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Casting a Film

Who does it and why is it necessary?

Once a detailed budget, based upon a production board and schedule is complete, the producer of the film now has a very accurate idea as to how much money is available to spend on the actors and for how many days or weeks they will be needed.

Many inexperienced filmmakers make the mistake of believing that their budget is accurate, however, a proper breakdown of the script, board and schedule is necessary in order to create a budget and to make it believable to financiers. (You can find more about that in the Film Facts Blog under Budgeting).

At this time, the script should be very close to a polished draft, with perhaps one more to go. This, along with a tentative date for the commencement of principle photography (the shooting phase), is everything a producer needs to begin casting.

It’s important that the film’s director be intimately involved in the casting process. The director will of course guide the actors and their performance throughout the making of the film, so it’s crucial that the casting be consistent with their overall vision of the film. I personally believe, and so do many other directors, that their job is half over if the picture is well cast.

The casting director

Usually, the very first thing that a producer does when they are casting a film is to hire a casting director. This is someone who specializes in finding and recommending the most appropriate actors for each speaking role in the film. His/her recommendations are naturally subject to the approval of the producer and/or director.

Casting directors also handle negotiations on behalf of the producer with agents regarding actors’ contracts including salary and screen credit. Some agents request that the actor in question have a ‘single card’ credit, which means that their name would be the only one seen on the screen, without actors listed, which must be negotiated with the producer.

Some casting directors will break down a total budget figure for an entire cast into detailed allotments for each character in the script which is extremely helpful to the producer.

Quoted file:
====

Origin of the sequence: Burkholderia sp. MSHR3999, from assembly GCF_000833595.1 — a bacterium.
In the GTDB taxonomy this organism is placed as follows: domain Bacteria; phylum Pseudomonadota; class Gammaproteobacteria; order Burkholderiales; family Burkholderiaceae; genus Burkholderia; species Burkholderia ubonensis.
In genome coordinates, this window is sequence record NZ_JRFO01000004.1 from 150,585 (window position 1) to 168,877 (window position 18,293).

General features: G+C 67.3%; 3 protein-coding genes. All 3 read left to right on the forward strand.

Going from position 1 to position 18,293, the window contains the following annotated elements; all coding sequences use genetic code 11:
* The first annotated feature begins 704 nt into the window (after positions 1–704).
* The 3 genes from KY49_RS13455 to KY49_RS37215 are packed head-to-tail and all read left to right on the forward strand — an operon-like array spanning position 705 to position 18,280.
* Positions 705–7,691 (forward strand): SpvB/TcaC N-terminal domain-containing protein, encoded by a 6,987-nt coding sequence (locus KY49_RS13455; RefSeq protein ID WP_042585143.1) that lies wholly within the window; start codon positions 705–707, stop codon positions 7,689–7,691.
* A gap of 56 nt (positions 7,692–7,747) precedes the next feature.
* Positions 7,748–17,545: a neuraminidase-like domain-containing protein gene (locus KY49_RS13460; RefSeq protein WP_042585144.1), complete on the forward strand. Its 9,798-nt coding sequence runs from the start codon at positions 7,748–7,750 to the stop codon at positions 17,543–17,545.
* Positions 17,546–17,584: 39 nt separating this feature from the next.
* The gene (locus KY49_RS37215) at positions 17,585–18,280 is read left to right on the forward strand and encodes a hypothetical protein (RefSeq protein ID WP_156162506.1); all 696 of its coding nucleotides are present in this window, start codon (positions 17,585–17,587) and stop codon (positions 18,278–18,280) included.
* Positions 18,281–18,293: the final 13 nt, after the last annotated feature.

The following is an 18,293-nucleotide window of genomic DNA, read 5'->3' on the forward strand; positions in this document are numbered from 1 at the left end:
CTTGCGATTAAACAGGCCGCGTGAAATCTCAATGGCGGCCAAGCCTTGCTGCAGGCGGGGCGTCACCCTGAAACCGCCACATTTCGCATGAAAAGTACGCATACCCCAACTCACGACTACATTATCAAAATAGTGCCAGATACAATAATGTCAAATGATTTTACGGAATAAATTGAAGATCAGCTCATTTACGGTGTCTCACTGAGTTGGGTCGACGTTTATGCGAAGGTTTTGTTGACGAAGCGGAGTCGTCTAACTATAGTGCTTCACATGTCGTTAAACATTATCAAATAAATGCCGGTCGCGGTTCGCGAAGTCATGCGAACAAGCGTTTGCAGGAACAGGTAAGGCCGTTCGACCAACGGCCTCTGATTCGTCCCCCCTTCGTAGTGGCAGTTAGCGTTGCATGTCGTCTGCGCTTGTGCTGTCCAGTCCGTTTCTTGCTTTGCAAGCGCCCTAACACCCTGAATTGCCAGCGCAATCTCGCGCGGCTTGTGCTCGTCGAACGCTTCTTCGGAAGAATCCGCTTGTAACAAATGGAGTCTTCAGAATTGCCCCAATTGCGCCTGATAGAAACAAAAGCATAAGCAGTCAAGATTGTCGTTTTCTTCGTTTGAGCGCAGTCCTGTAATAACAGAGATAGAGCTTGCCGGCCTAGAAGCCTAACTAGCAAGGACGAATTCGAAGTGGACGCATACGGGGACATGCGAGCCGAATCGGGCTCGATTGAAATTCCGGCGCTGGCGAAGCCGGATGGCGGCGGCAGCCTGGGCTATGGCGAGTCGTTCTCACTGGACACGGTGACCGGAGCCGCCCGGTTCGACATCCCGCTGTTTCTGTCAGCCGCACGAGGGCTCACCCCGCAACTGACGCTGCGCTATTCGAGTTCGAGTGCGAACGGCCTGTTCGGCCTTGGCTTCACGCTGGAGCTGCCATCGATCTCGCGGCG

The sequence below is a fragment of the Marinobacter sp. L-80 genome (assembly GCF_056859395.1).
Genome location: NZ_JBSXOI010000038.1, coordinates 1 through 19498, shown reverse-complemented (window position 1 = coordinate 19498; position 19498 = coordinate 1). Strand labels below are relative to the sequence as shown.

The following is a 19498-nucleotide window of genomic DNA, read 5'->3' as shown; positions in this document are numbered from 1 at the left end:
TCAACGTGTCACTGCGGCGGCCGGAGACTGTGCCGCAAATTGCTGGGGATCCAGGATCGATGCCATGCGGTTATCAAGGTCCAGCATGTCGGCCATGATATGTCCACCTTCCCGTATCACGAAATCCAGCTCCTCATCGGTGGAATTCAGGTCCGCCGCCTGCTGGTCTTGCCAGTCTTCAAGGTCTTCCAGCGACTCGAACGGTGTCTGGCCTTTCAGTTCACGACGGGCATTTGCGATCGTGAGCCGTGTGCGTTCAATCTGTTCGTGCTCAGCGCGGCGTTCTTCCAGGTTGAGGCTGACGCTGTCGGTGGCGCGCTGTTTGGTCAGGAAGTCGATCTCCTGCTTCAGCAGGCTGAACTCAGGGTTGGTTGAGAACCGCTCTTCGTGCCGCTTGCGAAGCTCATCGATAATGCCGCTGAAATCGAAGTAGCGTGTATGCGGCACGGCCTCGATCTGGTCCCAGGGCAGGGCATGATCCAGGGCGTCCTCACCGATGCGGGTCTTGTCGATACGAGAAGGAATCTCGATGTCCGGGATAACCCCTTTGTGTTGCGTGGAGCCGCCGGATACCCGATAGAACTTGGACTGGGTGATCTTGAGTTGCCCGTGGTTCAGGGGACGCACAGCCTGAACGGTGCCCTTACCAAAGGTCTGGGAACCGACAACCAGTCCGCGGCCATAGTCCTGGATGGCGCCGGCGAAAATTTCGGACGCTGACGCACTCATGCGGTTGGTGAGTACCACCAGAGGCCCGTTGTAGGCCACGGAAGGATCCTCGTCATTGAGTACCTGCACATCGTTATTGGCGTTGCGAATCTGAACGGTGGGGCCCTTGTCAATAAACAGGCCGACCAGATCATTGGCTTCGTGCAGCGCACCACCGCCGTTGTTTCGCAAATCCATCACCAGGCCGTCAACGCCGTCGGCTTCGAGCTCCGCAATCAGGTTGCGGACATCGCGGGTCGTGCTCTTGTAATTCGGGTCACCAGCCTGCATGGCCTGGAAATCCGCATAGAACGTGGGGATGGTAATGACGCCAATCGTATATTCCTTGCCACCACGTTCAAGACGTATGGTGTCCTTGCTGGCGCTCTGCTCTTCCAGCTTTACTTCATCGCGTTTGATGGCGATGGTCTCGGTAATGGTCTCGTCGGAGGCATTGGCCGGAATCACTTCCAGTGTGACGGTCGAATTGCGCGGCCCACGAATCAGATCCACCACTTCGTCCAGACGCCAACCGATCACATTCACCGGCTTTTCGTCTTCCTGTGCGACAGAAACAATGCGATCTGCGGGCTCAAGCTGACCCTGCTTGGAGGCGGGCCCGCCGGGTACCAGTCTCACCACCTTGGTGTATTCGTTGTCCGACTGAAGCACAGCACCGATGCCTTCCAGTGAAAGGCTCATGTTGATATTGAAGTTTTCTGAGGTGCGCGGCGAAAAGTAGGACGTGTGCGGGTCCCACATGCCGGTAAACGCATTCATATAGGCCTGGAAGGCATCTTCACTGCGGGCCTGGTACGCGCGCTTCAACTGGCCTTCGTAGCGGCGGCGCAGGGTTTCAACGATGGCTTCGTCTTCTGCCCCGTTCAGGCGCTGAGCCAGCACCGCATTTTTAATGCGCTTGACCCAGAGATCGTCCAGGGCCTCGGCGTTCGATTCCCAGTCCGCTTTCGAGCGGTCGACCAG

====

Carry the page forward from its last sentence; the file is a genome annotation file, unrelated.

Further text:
Because of their experience and knowledge, a good casting director can save a producer both time and money as they have accumulated a vast file of actors and actresses, and have devoted a tremendous amount of time to studying actors’ abilities.

Casting directors also tend to have their ‘feelers’ out for fresh new talent, have a rough idea as to how much a certain actor costs, have insider information about which sort of roles certain actors are looking for, the approximate schedule and availability of the actor, and thorough working knowledge of the Alliance of Canadian Cinema, Television and Radio Artists (ACTRA) or Screen Actors Guild (SAG, USA) union rules and regulations, and have a great deal of experience dealing with actors’ agents as they have set up a working rapport with many of them.

Agents realize that they cannot lie to an experienced casting director about an actor’s price as they probably have enough connections to find out what a particular actor received for their last picture.  Now, the actual casting processis tricky and something I will discuss in another Trebas blog article.

By Kalman Szegvary, MFA
Department: Head of Film and Television Production & Post-Production, Entertainment Management
Trebas Institute - Toronto


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